ACCENTUATE THE POSITIVE
A popular song with that lyric and title was written by Johnny Mercer, a troubled alcoholic who fortunately was buddies with Bing Crosby, the singer every song-writer wanted to pitch a song to. But he was right, happiness is a choice, and what you focus on will grow right in front of your eyes. If you find yourself staring in fascinated horror at something ugly, pretty soon the whole world will seem just as ugly.
If you are extremely jet-lagged, as I am at this moment, and you can’t sleep because the middle of the night is the middle of the afternoon where you just came from, you have a choice. You can toss and turn in bed, or get up and watch dawn brighten the skies and listen to the birds wake up. Every day offers a hundred chances to make similar decisions, and how you choose will determine your emotional reaction to that day. In fact, no matter what happens or doesn’t happen, just making a decision to accentuate the positive will make you feel happy.
I know this, but knowing it doesn’t help. What about when I feel bored, or sad, or anxious? Should I take action? If so, what?
There must be something that I can do to make my life more enjoyable and meaningful, but there are many things I can do nothing about, and I must merely accept as they are if I want to have a chance at peace of mind. Yes, Pakistan and India may be on the brink of nuclear war, yes boats loaded with unwelcome immigrants frequently sink, drowning all aboard. If you watch a lot of news broadcasts, it always seems like the world is in a terrible state, that turmoil is normal, and that peace of mind or satisfaction are only possible for the especially lucky or super-rich. This lie is quite seductive, and the persistence of its telling only amplifies its negative power.
There must be a way to find what is real, and thereby determine what is individually important. What do I really want to do? I can only answer that by first letting go of what I think somebody else thinks I should be doing. Following somebody else’s guidance isn’t going to get me anywhere. I won’t, however, be able to accurately guide myself if my thinking is clouded because I’ve been accentuating the negative and I feel like I’m marooned in a sea of problems.
Back when navigation was more difficult, people somehow managed to steer boats across vast distances and arrive at their intended locations. On a journey that took weeks, they did this by taking many measurements and making many small corrections. It’s not fast, it’s not simple, but it works. Today, GPS can tell you where you are within a margin of error of two centimeters, anywhere n the planet. Still, there are many lost souls wandering the globe, waiting for something to happen that will give them a sense of destiny and a feeling of being at home.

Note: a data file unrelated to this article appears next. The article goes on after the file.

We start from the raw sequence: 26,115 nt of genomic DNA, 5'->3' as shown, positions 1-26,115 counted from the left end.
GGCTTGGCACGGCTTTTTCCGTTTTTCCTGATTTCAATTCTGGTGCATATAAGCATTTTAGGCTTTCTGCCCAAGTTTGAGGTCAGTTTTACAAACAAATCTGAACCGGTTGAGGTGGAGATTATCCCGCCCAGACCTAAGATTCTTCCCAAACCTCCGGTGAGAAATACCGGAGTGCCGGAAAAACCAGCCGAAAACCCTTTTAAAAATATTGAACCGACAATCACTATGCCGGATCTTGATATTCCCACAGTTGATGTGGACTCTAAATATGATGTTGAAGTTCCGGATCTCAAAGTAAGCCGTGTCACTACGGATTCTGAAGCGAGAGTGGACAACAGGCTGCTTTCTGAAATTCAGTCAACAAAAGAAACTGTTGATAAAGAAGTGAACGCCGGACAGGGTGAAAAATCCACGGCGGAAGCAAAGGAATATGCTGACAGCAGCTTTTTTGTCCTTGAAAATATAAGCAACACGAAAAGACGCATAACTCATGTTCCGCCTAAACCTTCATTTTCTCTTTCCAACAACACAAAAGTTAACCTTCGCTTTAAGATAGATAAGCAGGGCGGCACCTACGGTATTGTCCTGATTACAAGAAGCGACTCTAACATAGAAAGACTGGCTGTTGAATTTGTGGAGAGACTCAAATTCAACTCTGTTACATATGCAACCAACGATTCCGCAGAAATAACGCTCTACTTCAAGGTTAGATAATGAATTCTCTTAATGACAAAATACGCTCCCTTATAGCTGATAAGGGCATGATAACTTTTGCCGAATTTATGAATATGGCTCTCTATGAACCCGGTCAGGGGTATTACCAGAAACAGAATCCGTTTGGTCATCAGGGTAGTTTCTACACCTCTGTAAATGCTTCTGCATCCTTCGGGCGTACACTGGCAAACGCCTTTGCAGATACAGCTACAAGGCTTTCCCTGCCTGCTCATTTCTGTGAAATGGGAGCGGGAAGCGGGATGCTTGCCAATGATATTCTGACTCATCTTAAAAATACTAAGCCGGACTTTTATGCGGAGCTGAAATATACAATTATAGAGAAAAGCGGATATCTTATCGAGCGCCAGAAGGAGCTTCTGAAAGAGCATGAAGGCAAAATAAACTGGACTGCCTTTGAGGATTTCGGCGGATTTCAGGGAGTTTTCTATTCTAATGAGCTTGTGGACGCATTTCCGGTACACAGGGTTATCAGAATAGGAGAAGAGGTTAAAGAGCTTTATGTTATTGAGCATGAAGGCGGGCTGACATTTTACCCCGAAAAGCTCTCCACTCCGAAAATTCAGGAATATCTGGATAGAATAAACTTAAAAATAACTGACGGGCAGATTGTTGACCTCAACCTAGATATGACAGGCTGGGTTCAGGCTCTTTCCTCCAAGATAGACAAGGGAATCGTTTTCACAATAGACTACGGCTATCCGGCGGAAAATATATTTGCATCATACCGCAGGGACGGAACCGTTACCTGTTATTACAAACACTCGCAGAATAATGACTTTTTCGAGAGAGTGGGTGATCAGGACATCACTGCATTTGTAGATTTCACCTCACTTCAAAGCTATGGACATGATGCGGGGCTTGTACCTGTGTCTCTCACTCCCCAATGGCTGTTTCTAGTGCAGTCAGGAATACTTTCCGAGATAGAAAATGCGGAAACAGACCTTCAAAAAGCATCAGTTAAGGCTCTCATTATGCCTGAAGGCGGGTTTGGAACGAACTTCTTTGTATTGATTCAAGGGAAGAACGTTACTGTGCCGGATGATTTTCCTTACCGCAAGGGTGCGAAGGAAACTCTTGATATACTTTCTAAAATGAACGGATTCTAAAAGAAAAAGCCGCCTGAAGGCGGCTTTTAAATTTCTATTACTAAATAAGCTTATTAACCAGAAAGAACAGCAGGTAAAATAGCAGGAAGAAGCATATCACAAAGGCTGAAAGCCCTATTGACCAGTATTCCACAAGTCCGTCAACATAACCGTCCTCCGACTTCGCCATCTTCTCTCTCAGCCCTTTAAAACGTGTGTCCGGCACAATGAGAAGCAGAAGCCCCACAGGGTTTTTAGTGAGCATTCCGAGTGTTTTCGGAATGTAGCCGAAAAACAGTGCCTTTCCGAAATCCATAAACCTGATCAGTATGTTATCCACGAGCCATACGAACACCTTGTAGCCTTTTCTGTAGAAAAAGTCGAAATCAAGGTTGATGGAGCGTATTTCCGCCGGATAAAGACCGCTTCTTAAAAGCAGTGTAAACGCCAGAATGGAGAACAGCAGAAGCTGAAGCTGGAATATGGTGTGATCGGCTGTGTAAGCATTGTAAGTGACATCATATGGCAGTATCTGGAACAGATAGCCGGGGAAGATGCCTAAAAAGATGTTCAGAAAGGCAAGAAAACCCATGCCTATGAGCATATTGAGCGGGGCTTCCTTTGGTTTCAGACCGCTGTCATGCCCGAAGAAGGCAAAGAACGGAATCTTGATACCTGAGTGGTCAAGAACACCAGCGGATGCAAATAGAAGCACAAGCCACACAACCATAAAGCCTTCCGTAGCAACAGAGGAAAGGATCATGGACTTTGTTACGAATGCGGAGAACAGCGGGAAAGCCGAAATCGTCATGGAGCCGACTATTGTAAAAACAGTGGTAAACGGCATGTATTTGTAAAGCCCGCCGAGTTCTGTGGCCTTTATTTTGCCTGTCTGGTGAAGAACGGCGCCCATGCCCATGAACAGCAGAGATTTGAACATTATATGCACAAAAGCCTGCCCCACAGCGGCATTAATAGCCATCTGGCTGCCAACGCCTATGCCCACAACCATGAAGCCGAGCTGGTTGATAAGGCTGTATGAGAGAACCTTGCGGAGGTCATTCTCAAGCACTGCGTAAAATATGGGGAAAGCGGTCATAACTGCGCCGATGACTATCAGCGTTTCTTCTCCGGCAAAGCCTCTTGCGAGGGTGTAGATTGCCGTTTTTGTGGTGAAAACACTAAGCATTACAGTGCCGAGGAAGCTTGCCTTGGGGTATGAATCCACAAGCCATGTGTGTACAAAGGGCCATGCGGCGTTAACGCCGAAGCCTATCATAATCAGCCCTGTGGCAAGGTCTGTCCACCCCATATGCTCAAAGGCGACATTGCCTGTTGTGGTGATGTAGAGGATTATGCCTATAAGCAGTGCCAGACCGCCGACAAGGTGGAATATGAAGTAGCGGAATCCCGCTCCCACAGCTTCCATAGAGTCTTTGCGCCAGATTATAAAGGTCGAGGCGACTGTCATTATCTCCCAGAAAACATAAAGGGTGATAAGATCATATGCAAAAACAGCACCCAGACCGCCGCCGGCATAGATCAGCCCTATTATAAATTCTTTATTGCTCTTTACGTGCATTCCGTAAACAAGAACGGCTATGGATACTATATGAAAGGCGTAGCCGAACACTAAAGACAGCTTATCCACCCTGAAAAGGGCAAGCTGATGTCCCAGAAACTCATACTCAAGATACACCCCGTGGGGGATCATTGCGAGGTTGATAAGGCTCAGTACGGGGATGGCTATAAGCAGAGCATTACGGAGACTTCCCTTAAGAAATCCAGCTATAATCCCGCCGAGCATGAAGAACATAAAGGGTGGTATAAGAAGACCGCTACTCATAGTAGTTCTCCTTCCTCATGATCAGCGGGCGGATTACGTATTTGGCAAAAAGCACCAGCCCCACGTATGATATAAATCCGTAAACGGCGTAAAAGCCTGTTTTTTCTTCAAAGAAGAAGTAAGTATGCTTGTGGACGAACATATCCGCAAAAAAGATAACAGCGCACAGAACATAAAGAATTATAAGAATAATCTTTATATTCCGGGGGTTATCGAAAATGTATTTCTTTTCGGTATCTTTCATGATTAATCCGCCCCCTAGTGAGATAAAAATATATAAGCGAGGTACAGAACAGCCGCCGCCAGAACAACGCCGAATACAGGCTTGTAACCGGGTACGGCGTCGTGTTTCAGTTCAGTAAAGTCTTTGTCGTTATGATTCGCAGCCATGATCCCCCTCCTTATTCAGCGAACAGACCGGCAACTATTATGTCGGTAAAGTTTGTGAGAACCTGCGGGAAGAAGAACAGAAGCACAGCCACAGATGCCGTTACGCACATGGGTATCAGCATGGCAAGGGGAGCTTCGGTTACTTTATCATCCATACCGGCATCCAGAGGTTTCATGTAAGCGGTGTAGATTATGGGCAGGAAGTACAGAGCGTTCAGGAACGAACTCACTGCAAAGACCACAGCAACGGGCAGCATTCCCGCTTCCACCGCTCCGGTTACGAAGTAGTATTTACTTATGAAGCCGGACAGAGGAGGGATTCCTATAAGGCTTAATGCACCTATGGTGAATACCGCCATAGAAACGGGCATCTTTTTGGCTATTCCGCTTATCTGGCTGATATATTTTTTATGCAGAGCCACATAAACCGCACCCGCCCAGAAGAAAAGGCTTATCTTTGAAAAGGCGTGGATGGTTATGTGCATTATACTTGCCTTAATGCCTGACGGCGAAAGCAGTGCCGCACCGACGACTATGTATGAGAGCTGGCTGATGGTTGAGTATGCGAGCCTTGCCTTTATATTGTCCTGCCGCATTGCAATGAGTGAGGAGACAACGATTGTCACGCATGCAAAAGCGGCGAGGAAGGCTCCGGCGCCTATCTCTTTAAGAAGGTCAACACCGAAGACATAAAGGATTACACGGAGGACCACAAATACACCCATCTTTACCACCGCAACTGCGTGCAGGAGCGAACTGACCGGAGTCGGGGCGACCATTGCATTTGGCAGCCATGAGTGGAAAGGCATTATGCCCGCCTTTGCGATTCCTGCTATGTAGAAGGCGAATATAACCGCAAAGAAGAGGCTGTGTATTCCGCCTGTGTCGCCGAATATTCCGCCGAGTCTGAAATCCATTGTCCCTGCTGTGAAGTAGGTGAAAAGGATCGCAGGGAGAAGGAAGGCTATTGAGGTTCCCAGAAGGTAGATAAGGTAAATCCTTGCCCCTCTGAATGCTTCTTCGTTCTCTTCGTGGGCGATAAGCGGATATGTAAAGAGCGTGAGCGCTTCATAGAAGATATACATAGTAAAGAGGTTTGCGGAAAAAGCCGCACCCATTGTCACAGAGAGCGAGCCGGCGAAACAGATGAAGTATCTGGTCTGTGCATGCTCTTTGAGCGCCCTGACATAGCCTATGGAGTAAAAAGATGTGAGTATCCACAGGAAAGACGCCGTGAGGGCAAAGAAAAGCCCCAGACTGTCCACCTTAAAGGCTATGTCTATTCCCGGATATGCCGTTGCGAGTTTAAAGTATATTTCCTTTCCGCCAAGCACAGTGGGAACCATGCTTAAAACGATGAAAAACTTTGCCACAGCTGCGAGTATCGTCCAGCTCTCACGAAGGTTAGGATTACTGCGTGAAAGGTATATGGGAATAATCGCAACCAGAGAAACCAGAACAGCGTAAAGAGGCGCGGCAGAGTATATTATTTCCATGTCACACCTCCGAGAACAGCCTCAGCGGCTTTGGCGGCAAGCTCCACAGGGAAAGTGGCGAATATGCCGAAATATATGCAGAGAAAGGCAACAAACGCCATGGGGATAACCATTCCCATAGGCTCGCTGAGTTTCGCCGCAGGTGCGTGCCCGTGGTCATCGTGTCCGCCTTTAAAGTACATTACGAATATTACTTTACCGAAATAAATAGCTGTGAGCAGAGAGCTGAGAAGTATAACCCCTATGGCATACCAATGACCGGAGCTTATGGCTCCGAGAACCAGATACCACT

I know, I’m one of them. But I don’t read maps so much as make decisions based on intuition. That valley over there looks interesting. Wonder what’s just beyond that next rise?
I find that maps are a tease. They give you a false sense of security, of knowing a place when you don’t really know it at all. I can’t tell you how many times I’ve looked at a map and determined it will take me two hours to travel from one point to another, only to find it took twelve hours, because the road that seemed only inches long ended up as a twisting lane through spectacular scenery. Other times, I’ve endured the most uninspired landscapes merely because a map suggested it would be the best way to get where I was going. No, I try not to pay any attention to maps, because map makers and I aren’t interested in the same things.
My traveling decisions are made on a gut level, bypassing my brain completely. I’ve enjoyed some pretty dumpy places, and been bored silly in some pretty nice ones. I surely wouldn’t want to be in the business of recommending travel sites and accommodations to others, because I don’t think most people are delighted by the same things I am. That’s my beef with travel writing. It assumes a lot, and it pretends that recreational travel is more exotic and transformational than it can ever hope to be. It’s promotional writing not just for the places it mentions, but for the whole concept of travel as a drug, a remedy for an empty life.